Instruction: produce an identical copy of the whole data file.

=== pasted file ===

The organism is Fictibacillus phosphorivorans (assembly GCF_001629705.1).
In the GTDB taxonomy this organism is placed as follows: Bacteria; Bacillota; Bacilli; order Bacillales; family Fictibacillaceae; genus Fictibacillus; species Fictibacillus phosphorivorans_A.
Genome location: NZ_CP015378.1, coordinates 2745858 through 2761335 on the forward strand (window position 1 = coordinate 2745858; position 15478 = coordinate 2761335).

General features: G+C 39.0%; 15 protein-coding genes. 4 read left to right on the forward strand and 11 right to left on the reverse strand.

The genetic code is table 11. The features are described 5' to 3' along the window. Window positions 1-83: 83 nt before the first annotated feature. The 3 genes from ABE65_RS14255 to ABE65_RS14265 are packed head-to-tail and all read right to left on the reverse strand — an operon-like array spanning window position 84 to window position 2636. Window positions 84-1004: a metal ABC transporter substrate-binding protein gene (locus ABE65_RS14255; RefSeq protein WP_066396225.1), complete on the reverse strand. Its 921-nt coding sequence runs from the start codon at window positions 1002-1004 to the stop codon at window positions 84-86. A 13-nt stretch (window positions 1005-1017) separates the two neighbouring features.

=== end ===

The organism is Fictibacillus phosphorivorans (assembly GCF_001629705.1).
In the GTDB taxonomy this organism is placed as follows: Bacteria; Bacillota; Bacilli; order Bacillales; family Fictibacillaceae; genus Fictibacillus; species Fictibacillus phosphorivorans_A.
Genome location: NZ_CP015378.1, coordinates 2745858 through 2761335 on the forward strand (window position 1 = coordinate 2745858; position 15478 = coordinate 2761335).

General features: G+C 39.0%; 15 protein-coding genes. 4 read left to right on the forward strand and 11 right to left on the reverse strand.

The genetic code is table 11. The features are described 5' to 3' along the window. Window positions 1-83: 83 nt before the first annotated feature. The 3 genes from ABE65_RS14255 to ABE65_RS14265 are packed head-to-tail and all read right to left on the reverse strand — an operon-like array spanning window position 84 to window position 2636. Window positions 84-1004: a metal ABC transporter substrate-binding protein gene (locus ABE65_RS14255; RefSeq protein WP_066396225.1), complete on the reverse strand. Its 921-nt coding sequence runs from the start codon at window positions 1002-1004 to the stop codon at window positions 84-86. A 13-nt stretch (window positions 1005-1017) separates the two neighbouring features.